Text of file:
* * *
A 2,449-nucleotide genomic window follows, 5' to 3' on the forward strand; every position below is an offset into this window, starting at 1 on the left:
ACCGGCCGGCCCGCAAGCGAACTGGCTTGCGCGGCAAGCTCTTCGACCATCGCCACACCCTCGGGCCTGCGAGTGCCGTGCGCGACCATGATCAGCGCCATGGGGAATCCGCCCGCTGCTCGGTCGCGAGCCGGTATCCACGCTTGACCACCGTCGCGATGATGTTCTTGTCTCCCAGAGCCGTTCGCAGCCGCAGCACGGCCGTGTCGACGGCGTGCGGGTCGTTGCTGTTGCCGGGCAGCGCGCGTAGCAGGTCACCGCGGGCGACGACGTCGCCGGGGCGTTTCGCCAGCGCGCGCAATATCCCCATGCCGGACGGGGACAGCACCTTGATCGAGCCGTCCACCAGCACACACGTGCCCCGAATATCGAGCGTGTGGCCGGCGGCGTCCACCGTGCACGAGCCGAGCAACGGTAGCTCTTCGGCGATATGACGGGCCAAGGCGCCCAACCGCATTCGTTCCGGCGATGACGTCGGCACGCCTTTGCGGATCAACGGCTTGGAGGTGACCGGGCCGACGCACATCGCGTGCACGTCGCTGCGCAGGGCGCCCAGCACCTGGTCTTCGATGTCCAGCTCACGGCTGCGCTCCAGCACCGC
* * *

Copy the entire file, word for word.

A 2,449-nucleotide genomic window follows, 5' to 3' on the forward strand; every position below is an offset into this window, starting at 1 on the left:
ACCGGCCGGCCCGCAAGCGAACTGGCTTGCGCGGCAAGCTCTTCGACCATCGCCACACCCTCGGGCCTGCGAGTGCCGTGCGCGACCATGATCAGCGCCATGGGGAATCCGCCCGCTGCTCGGTCGCGAGCCGGTATCCACGCTTGACCACCGTCGCGATGATGTTCTTGTCTCCCAGAGCCGTTCGCAGCCGCAGCACGGCCGTGTCGACGGCGTGCGGGTCGTTGCTGTTGCCGGGCAGCGCGCGTAGCAGGTCACCGCGGGCGACGACGTCGCCGGGGCGTTTCGCCAGCGCGCGCAATATCCCCATGCCGGACGGGGACAGCACCTTGATCGAGCCGTCCACCAGCACACACGTGCCCCGAATATCGAGCGTGTGGCCGGCGGCGTCCACCGTGCACGAGCCGAGCAACGGTAGCTCTTCGGCGATATGACGGGCCAAGGCGCCCAACCGCATTCGTTCCGGCGATGACGTCGGCACGCCTTTGCGGATCAACGGCTTGGAGGTGACCGGGCCGACGCACATCGCGTGCACGTCGCTGCGCAGGGCGCCCAGCACCTGGTCTTCGATGTCCAGCTCACGGCTGCGCTCCAGCACCGC